How is TRAP sequence treated?
The Colorado Fetal Care Center is one of the leading care centers for TRAP sequence in twin pregnancies and we have successfully treated more than 100 cases at our facility.
Treatment for TRAP sequence depends greatly on the severity of the impact on the normal twin. At the Colorado Fetal Care Center, we treat each patient as an individual and make recommendations based on what is best for that patient and his or her needs.
Treatment for TRAP sequence is needed only when there is risk to the normal twin's health. This risk is determined by how large the acardiac twin is in relation to the normal twin. In addition, we complete a thorough evaluation of how well the normal twin's heart is functioning. Treatment for TRAP sequence includes monitoring and possibly fetal intervention to save the life of the larger twin.
In the absence of any risk to the normal twin, we will recommend following the pregnancy closely by ultrasound. The ultrasound surveillance will ensure that the acardiac twin remains small and heart function of the normal twin remains strong throughout your pregnancy.
If the acardiac twin is large and there are signs of impending heart failure in the normal twin, we will recommend treatment. Treatment involves stopping blood flow to the acardiac twin to relieve the burden on the normal twin. This is accomplished by a procedure called radiofrequency ablation, or RFA. This procedure involves a small needle that is able to generate heat and is used to seal the blood vessels leading to the acardiac twin. In our experience, the "pump" twin survives 98% of the time following RFA for TRAP sequence.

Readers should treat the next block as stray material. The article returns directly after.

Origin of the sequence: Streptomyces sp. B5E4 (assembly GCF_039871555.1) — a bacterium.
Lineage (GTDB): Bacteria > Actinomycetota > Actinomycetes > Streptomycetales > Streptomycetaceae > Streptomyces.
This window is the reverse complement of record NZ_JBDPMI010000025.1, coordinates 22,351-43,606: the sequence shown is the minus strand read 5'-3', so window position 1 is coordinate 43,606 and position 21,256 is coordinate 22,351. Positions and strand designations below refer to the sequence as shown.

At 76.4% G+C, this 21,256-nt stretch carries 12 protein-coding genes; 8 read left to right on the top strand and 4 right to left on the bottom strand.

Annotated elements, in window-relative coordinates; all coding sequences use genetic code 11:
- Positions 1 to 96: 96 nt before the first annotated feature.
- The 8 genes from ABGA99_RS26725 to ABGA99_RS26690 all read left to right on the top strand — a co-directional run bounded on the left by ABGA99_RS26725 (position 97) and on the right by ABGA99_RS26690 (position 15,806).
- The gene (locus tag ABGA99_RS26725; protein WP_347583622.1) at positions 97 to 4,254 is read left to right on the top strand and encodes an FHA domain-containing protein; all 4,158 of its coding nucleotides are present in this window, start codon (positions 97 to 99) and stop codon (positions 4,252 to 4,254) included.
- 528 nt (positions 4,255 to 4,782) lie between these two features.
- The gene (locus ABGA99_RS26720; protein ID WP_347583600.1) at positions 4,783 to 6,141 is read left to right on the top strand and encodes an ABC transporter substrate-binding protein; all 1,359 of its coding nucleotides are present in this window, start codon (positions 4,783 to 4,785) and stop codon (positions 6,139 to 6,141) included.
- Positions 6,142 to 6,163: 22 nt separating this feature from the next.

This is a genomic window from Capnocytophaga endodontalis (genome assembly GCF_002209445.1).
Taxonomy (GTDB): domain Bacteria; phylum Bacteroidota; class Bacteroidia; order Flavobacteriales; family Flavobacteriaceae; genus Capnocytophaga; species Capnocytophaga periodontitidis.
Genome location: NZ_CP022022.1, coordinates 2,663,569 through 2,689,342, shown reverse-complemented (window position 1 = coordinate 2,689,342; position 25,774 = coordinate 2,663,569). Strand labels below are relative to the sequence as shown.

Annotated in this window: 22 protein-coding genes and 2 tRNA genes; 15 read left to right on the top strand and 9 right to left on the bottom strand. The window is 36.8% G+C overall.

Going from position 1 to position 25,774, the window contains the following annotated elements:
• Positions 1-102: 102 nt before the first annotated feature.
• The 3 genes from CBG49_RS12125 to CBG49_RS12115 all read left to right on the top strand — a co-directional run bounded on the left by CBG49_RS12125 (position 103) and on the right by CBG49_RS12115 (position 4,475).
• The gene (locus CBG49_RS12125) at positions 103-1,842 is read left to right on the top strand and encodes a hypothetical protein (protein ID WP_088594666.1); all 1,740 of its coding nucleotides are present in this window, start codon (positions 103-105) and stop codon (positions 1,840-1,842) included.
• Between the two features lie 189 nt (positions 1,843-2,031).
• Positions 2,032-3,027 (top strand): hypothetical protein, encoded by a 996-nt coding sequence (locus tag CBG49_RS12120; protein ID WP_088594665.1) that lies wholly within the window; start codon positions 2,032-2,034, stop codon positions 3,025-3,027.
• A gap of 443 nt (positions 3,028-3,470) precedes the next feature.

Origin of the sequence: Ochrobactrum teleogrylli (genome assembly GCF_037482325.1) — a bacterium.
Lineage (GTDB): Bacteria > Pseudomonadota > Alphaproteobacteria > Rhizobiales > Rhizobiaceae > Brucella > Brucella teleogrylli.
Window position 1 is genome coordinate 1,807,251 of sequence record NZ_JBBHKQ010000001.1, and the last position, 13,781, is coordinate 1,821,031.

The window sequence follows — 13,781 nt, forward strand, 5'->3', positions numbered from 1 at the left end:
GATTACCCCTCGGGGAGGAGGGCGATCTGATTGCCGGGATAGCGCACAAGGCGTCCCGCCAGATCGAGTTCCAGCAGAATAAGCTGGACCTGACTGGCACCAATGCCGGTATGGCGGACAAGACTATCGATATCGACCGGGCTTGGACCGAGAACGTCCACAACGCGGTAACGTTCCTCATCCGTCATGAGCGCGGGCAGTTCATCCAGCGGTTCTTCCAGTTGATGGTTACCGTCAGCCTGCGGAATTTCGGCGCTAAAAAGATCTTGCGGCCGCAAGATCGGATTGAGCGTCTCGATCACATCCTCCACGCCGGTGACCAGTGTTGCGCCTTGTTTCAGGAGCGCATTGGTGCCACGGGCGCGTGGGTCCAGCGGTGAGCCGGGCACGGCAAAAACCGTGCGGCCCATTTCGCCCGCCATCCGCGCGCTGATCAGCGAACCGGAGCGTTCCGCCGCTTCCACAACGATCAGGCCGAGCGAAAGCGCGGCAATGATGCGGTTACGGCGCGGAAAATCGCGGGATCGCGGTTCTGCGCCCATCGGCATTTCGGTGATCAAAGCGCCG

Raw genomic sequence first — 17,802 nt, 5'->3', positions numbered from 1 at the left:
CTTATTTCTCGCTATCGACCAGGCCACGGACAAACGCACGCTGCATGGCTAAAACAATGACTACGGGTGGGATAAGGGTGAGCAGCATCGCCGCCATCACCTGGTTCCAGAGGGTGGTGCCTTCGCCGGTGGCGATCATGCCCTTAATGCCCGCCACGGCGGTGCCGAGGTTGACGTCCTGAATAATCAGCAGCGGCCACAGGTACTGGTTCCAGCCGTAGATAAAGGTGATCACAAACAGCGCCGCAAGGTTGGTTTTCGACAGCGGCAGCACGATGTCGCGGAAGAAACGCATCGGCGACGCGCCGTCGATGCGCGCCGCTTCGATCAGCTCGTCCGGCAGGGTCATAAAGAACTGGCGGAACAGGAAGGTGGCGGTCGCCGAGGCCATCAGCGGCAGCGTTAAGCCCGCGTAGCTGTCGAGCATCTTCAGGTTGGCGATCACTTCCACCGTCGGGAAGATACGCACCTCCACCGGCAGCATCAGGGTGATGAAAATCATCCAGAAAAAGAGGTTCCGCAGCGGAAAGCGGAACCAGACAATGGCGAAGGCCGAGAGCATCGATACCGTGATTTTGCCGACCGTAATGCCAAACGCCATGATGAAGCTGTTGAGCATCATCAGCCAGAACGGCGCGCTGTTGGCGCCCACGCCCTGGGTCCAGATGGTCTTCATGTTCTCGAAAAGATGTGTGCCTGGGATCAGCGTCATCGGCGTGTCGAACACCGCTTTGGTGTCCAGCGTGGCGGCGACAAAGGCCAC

In two-thirds of cases of twins with TRAP sequence, the pump and acardiac twins are in separate amniotic sacs. However, in one-third of cases, the babies share the same amniotic sac which may change the approach to treatment.
What is the long-term outlook for twins with TRAP sequence?
For twins found to be at risk of heart failure, there is a very high risk of losing the pregnancy. With treatment, however, survival is 98% and the average delivery occurs at 35 weeks. For those pregnancies that are at low risk for complications, outcomes are even better with term delivery expected.